In the last few years, the Holy Father has addressed himself to the continuation of the Usus Antiquior or older form of our Rite of Mass, the Roman Rite. The form of Mass that existed for centuries prior to the 1960’s aftermath of the Second Vatican Council’s initiation of liturgical reform was in development at various stages for 1,500 years and was codified in 1570 and known variously as the “Tridentine Mass” (after the Council of Trent in the 16th century “Concilium Tridentina”) or simply as the “old Latin Mass.” The use of the Latin language is only one part of its celebration along with Gregorian Chant and other classic sacred music, the use of incense in its solemn form, and the literal orientation of the altar and the priest and people: facing liturgical ( if not geographical) East. This is the Mass most of us who grew up in the early 1960’s and before knew and attended. It was also the Mass brought by the missionaries to the New World, Africa, and Asia and survived at great cost in lands where the Faith was persecuted. Of course, the preaching was, and is, in the vernacular, in our case, English.
The Pope has in two recent documents made it plain that this “Extraordinary Form” of the Roman Rite is not only to be allowed to continue but also to be fostered and made available on a reasonable, open and respectable basis as a legitimate form of the Catholic Church’s worship once more where possible.
The “Ordinary Form” of the Mass (often called the “New Mass” or the Mass of Paul VI in English) is as the name implies the usual form of the Mass we celebrate and will itself be revised and enriched this coming Advent with newly rendered English texts.
However, as you know St. Matthew’s has had for several years now a tradition of offering one Sunday Mass, at first in the Ordinary Form in Latin, and then beginning in 2007 in the Extraordinary Form at 9 am in the Chapel; as well as one Holiday of Obligation Mass in the church at 10:30 am.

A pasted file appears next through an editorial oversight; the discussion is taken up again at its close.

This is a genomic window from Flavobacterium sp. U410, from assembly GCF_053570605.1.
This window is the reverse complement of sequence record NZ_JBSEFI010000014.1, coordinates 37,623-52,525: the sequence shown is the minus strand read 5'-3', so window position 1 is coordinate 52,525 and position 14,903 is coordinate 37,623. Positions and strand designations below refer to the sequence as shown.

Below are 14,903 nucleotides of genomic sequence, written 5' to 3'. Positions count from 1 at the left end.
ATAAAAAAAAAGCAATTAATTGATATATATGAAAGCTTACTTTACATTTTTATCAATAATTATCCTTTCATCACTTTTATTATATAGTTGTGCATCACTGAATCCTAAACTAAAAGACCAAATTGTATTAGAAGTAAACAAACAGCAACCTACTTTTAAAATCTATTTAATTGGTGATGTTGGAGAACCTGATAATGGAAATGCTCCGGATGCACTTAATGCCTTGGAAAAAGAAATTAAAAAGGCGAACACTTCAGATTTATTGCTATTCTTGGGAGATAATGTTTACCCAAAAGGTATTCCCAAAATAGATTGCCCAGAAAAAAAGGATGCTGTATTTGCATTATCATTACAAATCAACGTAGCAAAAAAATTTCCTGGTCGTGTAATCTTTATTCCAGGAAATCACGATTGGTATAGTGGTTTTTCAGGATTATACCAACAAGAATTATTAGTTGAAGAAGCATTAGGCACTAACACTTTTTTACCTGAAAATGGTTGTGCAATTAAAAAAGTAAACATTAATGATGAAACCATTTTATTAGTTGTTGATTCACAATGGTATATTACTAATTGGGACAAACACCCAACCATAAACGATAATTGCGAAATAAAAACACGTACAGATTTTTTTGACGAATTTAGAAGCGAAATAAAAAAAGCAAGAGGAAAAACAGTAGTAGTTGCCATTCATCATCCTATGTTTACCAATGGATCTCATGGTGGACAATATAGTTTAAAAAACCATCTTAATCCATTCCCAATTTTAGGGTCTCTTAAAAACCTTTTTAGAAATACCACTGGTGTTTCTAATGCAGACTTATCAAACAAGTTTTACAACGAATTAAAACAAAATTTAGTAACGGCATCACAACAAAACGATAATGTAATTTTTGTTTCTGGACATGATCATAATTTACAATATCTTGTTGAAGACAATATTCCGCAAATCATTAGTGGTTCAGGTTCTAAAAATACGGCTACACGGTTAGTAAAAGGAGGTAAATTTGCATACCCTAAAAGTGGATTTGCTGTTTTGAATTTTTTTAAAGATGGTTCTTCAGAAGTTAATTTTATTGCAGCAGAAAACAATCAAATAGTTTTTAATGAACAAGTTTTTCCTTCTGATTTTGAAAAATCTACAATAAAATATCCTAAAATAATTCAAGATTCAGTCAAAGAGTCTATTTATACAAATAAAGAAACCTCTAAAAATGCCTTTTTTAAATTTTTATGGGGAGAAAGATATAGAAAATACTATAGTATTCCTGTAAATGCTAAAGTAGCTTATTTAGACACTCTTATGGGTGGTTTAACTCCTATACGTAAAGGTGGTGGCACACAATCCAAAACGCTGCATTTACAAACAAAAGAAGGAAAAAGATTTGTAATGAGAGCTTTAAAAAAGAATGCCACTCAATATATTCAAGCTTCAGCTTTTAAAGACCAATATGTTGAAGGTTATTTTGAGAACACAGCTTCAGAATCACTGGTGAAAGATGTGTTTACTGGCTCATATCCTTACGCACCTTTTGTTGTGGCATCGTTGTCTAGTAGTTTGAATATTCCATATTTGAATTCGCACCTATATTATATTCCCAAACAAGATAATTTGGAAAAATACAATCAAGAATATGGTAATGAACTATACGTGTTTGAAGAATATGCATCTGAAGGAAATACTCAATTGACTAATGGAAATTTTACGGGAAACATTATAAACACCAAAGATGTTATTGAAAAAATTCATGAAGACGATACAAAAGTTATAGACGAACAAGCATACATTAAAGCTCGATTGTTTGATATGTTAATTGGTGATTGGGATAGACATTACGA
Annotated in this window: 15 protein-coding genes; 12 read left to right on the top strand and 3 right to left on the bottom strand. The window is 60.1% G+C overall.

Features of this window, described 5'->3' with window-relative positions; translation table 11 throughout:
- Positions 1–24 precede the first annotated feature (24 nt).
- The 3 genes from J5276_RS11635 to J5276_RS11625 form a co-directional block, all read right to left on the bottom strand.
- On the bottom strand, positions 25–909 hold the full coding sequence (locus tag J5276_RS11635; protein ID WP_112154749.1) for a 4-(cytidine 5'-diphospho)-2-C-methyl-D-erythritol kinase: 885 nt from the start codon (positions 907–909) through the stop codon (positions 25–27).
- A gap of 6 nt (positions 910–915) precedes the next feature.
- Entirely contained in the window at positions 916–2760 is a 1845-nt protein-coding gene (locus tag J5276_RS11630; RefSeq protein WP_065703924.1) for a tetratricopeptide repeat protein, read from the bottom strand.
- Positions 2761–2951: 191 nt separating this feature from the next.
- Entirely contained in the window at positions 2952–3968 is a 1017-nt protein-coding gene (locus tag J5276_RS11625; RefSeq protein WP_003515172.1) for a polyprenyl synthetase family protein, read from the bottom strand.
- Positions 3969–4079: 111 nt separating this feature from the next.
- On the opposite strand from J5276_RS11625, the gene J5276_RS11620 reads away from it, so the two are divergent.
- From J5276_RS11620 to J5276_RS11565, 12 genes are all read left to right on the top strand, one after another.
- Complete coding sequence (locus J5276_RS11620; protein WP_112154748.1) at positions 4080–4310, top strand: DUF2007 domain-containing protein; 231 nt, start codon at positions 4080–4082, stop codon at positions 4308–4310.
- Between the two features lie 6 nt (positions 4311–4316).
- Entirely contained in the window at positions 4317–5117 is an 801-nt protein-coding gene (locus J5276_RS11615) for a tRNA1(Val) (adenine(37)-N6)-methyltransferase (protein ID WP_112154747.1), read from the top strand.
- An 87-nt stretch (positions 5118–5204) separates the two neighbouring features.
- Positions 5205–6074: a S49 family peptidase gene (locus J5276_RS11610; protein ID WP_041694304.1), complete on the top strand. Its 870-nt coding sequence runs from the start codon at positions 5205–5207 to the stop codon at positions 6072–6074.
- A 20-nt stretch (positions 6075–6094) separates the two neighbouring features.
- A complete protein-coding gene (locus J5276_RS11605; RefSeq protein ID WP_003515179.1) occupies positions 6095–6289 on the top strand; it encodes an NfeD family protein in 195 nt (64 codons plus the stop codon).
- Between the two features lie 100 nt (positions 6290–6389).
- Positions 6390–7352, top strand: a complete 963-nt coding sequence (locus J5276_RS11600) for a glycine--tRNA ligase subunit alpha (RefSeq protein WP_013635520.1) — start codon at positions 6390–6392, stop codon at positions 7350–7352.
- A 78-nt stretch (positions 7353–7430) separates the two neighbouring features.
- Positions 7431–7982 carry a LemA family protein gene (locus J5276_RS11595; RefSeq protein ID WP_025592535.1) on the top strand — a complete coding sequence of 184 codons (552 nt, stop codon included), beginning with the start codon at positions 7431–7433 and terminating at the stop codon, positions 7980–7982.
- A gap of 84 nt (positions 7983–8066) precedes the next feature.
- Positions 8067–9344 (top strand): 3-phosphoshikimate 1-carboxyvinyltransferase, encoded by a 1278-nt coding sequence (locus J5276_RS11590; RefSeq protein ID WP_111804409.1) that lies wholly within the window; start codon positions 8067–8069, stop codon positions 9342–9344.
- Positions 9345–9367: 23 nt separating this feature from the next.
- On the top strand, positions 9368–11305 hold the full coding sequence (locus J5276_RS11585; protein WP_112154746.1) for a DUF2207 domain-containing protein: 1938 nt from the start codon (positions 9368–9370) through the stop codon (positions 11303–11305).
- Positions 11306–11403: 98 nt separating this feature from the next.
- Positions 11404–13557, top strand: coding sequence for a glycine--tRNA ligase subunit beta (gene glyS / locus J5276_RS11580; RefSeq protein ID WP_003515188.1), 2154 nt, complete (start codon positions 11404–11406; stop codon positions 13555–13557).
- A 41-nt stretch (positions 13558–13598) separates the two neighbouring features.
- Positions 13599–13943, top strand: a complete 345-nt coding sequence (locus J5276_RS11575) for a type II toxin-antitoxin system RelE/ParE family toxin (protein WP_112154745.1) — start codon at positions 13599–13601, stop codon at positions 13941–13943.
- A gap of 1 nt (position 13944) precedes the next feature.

The Holy Father has clearly expressed a desire that this precious heritage of the Church not disappear, but rather be cherished and celebrated more widely.
So, as a special occasion, on Sunday, June 26th the Feast of Corpus Christi or of “The Body and Blood of the Lord”, the 12:15 Mass will be celebrated in the Extraordinary Form as a Missa Cantata or “High Mass” and followed by a Eucharistic Procession and Benediction. This Feast was one of the great features of Catholic life for so many years and sadly has often fallen into neglect. Our Parish Choir will be joining forces with the Tridentine Scholas, as well as guest singers and musicians for a High Mass that on this beautiful feast we may render praise and love to the Lord in His gift of the Blessed Sacrament in a truly extraordinary way and in the very words Saint Thomas Aquinas and so many other Saints and faithful Catholics have used for centuries.
Mass booklets will be provided so that all present may follow the Latin words and prayers in an English translation.